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Lecture series has new twist

Joel Stonington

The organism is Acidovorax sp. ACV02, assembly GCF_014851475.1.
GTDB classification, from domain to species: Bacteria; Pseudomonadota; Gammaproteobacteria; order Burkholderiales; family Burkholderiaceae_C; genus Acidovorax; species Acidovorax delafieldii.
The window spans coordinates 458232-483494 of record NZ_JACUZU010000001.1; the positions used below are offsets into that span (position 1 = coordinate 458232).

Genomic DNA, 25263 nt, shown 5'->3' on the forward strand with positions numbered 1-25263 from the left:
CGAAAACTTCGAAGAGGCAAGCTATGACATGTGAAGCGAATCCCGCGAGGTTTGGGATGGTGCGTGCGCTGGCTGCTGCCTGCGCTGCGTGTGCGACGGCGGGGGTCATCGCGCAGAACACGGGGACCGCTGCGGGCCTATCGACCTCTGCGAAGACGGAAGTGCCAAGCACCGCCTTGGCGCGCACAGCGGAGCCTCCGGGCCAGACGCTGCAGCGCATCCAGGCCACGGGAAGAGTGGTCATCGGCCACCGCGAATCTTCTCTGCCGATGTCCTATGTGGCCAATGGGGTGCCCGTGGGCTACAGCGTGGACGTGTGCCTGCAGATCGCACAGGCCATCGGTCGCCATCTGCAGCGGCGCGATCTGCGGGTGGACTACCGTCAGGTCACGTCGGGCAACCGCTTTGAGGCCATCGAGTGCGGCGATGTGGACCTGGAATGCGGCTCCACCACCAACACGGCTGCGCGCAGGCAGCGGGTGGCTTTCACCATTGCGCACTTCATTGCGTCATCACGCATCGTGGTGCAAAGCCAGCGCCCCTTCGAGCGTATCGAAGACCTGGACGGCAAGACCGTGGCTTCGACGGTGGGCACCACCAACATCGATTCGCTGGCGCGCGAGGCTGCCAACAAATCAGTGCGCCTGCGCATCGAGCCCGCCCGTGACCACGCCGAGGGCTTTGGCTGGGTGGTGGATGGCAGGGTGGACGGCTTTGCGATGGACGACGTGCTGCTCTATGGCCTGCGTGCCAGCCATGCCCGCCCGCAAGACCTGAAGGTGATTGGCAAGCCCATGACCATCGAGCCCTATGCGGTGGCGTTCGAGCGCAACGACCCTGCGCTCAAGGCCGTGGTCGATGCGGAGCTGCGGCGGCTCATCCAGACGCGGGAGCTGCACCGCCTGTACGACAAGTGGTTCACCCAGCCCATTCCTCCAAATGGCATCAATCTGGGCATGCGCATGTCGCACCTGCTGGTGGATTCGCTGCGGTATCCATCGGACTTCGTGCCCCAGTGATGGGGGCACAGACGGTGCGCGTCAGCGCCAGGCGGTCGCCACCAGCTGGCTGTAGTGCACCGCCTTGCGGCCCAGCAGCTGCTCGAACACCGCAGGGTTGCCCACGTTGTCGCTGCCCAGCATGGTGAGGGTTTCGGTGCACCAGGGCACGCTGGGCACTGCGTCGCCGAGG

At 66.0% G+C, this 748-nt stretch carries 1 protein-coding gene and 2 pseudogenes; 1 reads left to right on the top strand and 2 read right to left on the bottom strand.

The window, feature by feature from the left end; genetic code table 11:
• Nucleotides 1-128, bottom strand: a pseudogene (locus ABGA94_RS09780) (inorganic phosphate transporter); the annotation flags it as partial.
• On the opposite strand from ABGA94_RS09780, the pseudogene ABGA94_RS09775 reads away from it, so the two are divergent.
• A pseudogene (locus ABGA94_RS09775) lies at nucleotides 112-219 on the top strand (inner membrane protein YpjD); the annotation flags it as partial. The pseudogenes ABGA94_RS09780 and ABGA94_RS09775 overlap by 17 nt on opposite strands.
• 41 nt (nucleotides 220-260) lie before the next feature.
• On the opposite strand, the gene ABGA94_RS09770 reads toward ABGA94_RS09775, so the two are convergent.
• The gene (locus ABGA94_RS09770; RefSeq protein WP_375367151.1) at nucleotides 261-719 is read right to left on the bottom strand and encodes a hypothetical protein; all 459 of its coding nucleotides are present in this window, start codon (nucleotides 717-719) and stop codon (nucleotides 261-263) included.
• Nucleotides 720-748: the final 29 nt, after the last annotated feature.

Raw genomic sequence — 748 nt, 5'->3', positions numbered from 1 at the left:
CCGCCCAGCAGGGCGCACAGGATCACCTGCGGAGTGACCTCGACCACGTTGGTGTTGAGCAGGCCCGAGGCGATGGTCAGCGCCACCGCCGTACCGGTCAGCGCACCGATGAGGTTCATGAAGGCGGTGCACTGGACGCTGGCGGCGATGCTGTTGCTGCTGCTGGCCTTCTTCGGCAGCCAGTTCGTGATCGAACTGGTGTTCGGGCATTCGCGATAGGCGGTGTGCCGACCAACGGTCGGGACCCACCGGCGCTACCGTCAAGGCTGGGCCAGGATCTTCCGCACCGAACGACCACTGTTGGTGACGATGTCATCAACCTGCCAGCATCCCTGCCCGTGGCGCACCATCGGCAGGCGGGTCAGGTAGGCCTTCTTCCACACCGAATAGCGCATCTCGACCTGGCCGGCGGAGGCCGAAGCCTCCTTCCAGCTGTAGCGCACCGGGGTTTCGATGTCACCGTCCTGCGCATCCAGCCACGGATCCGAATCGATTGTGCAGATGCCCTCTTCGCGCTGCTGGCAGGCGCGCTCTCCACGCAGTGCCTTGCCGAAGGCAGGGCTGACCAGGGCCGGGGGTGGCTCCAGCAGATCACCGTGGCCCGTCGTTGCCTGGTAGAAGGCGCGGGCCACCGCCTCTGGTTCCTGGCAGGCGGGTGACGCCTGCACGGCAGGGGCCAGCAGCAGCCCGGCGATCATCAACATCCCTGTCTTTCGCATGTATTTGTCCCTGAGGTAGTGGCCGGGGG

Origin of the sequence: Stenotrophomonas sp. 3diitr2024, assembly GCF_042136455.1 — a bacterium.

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There might be a few people who truly understand when Nobel Laureate Dr. Wolfgang Ketterle gives the first physics lecture this year: “New Forms of Quantum Matter Near Absolute Zero Temperature.” Then again, there might not.However, those without doctorates in physics have a new opportunity to bridge the gap between normal folk and Nobel laureate this year with the “Physics Café,” starting an hour and a half before the lecture. The café will feature two prominent physicists giving a short presentation on the subject of the lecture, with plenty of time for mingling and questions.Both events will be at the Wheeler Opera House tonight. The café starts at 6 p.m., and Ketterle will speak at 7:30.After last summer’s successful Aspen Science Center’s Physics BBQs, the center decided to bring young people together again with the top physicists in the country visiting Aspen.”String theory came out of here,” said Kevin Ward, executive director of the Aspen Science Center. “Black holes came out of here. This is a real wellspring for discoveries in theoretical physics.”The first winter conference at the Aspen Center for Physics was in 1985. The conferences unite top physicists in a specific area to brainstorm, talk and think. The lecture series is an attempt to help bring some of that brainpower into the community.”We try to get lecturers who will be able to deliver it in layman terms. This workshop will be about 60 physicists from all over the world,” said Jane Kelly, administrative vice president of the Aspen Center for Physics. “It’s a talent, they have to do it in a different language.”Ward said that he hopes the café – which, along with the lectures, is funded in part with support from Nick and Maggie DeWolff – will make the lectures and ideas more accessible to young people. He has brought together the science teachers in the valley and hopes that many will encourage their classes to take advantage of the café and lectures. “My theory is that you can teach anyone anything,” Ward said. “If a seventh-grader can learn Mandarin Chinese, then they can learn quantum physics.Carlos Sa De Melo and Randall Hulet, two of the physicists here for the conference on condensed matter physics, will pair up to deliver a short presentation for the first Physics Café. “We have this conference coming up on cold atoms,” Sa De Melo said. “I will be telling them why this is exciting and what we can learn about standard matter at very low temperatures. I will try to show the connections this has with other areas of physics such as neutron stars and superconductors.”Sa De Melo said that he is a theorist while Hulet is an experimentalist, so they should be able to fill out the lecture quite well and field a wider variety of questions. “It will be very informal,” he said. “We’ll take questions and go from there.”Ward came up with the idea for the café in part because many of his professors in college urged him and other students to come to their office and chat, though few took advantage of the offer. When he took the plunge and went to visit his professor John Kenneth Galbraith, a major figure in modern economics, Ward realized that Galbraith not only wanted to talk but was a wonderful person. “No one ever visited him,” Ward said. “Eventually we would go to the faculty club every Friday. It’s just taking the opportunity to connect with guys who seem distant because their accomplishments are superhuman.”Dr. Ketterle’s accomplishments certainly seem that way – for example, winning the 2001 Nobel Prize in physics for his work with the Bose-Einstein condensate. The lecture and the café are free to the public. Both will be at the Wheeler, with the café taking place in the lobby. Nick and Maggie DeWolf Winter Lecture Series 2006Monday, Jan. 16 – Condensed Matter PhysicsProfessor Wolfgang Ketterle, MITNew Forms of Quantum Matter Near Absolute Zero Temperature Wednesday, Jan. 25 – AstrophysicsProfessor Lawrence Krauss, Case Western Reserve UniversityHiding in the Mirror: The Mysterious Allure of Extra DimensionsWednesday, Feb. 8 – Cosmology Professor Leo Blitz, UC-BerkeleyExploring Cosmic Origins with the Next Generation of Telescopes Wednesday, Feb. 15 – Elementary Particle Physics Professor John Womersley, Rutherford Appleton Lab, U.K.The Quantum Universe Joel Stonington’s e-mail address is jstonington@aspentimes.com


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